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Pollinator Habitats

FS Companies have set aside ground to plant over 65 habitat havens for bees throughout the Midwest. These plots are planted with Green Yard™ Honey Bee Wildflower Mix, donated by GROWMARK Inc., which is a combination of annual and perennial flowers that provide nectar and pollen to honey bees.

This wildflower seed mixture includes specific favorites of honey bees and provides forage all season long. Up to 19 different flowers recommended by honey bee keepers are found in the mix, including Purple Coneflower, China Aster, Basil, Corn Poppy and Cape Forget-me-Not, among others.

The FS System played host to nearly 25 acres of honeybee habitat in the first year of this program. Other important agriculture pollinators, native to the Midwest, also benefit from the plots, including Syrphid flies, hummingbird moths, leatherwing beetles and bees such as bumble, mason, polyester, squash, digger and others.


Monarch Butterflies


Monarch (Danaus plexippus) populations have been rapidly declining in North America since 1997. From 1999 through 2012 in the Midwestern United States, there was a 64% decrease in the amount of milkweed available and an 88% decline in the number of monarchs present. While there have been some years of increases, overall the number of monarchs is decreasing. 

Female monarchs usually lay their eggs only on milkweed plants. Monarch larvae only eat milkweed plants. If there is no milkweed, there will be no monarchs. Monarchs find milkweeds by using visual and chemical cues. 

What are milkweeds? They are perennial, herbaceous plants. Most have leaves that are paired on the stem or in whorls of four on the stem. Their sap is white and milky. Milkweed plants contain cardiac glycosides. These chemicals are poisonous and affect birds and mammals. Many grazing mammals will not eat milkweeds. The toxicity of milkweeds varies by species, though, and tends to be greater in milkweeds in the southern United States. A few animal species have adapted to milkweeds and thrive on them.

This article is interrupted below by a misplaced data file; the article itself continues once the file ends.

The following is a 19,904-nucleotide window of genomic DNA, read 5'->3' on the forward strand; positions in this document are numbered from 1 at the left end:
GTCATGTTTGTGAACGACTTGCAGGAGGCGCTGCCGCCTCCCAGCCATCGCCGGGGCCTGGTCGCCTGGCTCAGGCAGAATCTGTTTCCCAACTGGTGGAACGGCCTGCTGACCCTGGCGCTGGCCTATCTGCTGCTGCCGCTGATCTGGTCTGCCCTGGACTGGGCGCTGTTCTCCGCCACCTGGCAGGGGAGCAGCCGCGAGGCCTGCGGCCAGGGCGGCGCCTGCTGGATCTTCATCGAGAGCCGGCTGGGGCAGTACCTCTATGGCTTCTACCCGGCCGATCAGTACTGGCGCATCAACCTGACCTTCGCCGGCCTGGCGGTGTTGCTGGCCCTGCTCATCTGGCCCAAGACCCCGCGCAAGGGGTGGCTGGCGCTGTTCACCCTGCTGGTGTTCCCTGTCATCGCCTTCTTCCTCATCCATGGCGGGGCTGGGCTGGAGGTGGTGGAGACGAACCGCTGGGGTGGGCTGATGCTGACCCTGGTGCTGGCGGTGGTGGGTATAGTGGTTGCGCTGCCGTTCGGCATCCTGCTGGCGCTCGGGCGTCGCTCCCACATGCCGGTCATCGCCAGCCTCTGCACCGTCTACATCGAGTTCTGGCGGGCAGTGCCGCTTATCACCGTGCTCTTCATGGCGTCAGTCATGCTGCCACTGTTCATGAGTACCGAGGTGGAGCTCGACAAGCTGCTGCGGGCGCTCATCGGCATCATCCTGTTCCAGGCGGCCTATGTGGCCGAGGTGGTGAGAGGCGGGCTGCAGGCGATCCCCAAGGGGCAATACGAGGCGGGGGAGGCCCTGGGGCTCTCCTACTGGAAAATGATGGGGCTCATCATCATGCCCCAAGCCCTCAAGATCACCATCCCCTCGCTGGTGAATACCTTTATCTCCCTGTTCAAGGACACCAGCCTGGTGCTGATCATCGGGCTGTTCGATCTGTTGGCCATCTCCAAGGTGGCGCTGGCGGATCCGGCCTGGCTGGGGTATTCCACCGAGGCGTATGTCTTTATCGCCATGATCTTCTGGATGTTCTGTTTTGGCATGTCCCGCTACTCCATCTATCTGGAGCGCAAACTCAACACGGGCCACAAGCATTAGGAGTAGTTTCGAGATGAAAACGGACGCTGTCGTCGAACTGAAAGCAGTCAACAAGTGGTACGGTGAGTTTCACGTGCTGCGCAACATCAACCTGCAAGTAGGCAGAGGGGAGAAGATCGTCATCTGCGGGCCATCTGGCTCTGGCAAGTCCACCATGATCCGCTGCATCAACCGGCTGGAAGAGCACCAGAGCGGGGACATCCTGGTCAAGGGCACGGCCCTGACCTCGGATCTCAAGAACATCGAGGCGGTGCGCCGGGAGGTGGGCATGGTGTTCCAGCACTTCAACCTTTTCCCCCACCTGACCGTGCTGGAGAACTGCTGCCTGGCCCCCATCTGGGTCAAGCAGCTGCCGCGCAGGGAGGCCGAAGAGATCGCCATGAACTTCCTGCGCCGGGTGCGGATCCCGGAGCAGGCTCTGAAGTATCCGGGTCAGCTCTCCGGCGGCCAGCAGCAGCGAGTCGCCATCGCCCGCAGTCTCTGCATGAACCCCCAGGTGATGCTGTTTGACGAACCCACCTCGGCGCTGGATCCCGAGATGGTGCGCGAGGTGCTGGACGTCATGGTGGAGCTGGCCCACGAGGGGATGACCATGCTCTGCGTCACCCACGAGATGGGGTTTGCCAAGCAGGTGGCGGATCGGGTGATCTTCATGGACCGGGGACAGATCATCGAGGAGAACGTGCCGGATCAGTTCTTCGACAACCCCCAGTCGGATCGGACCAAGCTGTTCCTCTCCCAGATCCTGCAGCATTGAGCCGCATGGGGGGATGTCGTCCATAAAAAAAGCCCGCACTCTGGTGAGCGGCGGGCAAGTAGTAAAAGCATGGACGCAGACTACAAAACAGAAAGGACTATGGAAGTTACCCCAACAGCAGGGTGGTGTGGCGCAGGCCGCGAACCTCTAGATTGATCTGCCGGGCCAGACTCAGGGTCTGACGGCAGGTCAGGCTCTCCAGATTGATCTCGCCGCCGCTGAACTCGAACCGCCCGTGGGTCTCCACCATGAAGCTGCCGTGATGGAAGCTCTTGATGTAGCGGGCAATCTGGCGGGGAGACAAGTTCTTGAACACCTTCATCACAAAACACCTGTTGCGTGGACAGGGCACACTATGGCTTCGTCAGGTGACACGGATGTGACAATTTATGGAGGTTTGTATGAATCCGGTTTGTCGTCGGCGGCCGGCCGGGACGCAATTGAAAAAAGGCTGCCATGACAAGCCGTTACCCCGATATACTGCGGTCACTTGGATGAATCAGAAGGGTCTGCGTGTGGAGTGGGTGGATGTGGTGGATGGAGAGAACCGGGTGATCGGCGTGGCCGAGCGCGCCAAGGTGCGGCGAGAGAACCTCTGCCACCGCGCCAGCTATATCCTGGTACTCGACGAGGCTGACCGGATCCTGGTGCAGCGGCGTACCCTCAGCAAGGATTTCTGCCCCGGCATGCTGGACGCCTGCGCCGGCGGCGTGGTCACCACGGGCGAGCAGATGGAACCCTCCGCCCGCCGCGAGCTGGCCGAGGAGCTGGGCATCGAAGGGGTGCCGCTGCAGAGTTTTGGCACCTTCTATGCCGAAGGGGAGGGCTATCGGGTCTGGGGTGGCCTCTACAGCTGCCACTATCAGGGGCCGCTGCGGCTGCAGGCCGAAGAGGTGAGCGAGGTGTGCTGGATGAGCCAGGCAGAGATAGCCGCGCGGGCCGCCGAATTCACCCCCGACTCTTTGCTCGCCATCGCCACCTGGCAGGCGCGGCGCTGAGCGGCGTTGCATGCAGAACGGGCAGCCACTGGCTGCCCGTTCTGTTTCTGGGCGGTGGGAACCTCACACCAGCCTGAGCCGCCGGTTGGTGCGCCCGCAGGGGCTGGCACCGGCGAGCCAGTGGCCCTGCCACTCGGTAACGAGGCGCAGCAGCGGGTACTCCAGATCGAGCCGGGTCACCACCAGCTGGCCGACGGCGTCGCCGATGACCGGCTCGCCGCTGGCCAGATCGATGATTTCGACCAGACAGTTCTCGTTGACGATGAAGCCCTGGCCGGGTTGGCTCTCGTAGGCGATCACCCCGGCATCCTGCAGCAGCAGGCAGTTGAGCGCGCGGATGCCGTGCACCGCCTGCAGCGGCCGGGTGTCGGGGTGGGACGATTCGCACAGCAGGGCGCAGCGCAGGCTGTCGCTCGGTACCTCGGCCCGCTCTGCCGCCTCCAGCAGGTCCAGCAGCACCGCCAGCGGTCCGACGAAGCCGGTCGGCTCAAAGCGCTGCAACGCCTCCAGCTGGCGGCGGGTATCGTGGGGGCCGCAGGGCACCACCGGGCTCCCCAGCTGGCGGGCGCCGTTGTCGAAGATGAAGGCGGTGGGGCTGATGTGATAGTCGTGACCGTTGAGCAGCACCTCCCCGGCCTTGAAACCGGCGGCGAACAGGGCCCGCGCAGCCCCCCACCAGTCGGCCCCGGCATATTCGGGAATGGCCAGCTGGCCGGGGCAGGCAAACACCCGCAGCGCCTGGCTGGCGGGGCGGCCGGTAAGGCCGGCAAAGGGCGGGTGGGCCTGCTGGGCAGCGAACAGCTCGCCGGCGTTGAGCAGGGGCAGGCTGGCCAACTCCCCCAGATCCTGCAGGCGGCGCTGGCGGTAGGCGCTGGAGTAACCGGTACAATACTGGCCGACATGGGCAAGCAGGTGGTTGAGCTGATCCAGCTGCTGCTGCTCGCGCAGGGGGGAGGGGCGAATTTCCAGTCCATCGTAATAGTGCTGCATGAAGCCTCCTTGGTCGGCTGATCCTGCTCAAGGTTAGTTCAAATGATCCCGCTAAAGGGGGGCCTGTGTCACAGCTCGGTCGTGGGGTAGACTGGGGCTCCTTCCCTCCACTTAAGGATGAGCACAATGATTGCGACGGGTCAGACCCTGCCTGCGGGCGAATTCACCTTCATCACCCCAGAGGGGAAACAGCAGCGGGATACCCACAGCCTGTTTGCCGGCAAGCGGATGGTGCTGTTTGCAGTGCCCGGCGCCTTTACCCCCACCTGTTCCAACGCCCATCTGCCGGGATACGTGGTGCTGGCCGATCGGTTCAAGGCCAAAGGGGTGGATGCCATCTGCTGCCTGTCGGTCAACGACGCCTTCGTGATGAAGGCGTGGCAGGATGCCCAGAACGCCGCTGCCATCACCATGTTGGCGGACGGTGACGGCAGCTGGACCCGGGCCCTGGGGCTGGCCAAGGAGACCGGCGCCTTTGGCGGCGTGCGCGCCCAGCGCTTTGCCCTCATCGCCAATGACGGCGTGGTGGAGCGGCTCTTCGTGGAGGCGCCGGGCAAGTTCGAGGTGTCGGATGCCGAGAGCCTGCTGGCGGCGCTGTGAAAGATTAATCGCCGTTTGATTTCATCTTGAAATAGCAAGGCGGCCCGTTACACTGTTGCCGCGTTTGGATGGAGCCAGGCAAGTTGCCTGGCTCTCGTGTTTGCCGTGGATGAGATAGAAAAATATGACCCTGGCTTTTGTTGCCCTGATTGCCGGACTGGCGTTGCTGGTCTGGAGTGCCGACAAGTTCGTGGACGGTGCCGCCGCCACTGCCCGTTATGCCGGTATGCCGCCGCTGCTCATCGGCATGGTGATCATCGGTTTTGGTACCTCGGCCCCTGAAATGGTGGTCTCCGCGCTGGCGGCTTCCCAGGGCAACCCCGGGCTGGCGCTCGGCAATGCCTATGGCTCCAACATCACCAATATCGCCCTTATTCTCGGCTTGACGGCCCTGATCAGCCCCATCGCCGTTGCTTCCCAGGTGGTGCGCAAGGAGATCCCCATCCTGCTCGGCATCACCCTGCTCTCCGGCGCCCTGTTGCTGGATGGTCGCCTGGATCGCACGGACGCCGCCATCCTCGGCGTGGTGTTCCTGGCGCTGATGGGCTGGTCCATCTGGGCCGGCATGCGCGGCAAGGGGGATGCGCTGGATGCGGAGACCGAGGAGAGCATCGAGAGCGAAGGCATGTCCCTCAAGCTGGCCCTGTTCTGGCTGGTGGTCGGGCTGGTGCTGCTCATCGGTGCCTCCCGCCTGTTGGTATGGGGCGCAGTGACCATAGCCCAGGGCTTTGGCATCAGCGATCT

Monarch butterfly caterpillar eating milkweed - Danaus plexippusMonarch larvae can eat nothing else. The poisons accumulate in the body of the larval monarchs and are retained by the monarch in its transformation to the adult. They make monarchs unpalatable to many predators.

Please consider designating a small area to keep and maintain, or start new growth, of milkweed plants to help the monarch population exist and grow. 

               Did you Know?? A group of monarchs is called a congregation.

Source: IL DNR/Stacy Markey

Gold Star FS Pollinator Habitats

In the United States, 1/3 of all agricultural outputs depend on pollinators. Pollinators play a vital role in the production of healthy crops. Gold Star FS is a proud supporter of providing a valued and protected habitat for pollinators by planting pollinator-friendly flowers. Company-wide we have 5 designated plots to help promote and sustain the pollinator population. At 2 of these locations, we have placed honey bee hives. The bees have been working hard collecting pollen and building their own populations within the hives.

Did you know:
  • There are 4,000 bee species in the U.S.
  • Honey bees visit 5 million flowers to make 1 pint of honey
  • To produce 150 pounds of honey, bees cover a distance equal to 13 trips to the moon and back
  • Honeybees dance! When a bee has found food, it will return to the hive and let other bees know where the food is. If the nectar or pollen is close by, the bee will do a round dance. If it is far away, the bee will do a waggle dance to describe how far away the food is, and in what direction.

If you have interest in planting your own pollinator habitat, we have special mixtures of flower seed that we sell in 1 pound packages. Contact your local Gold Star FS office to place your order.

camb plot 6.11.19...

Camb Bee Plot 2018 june


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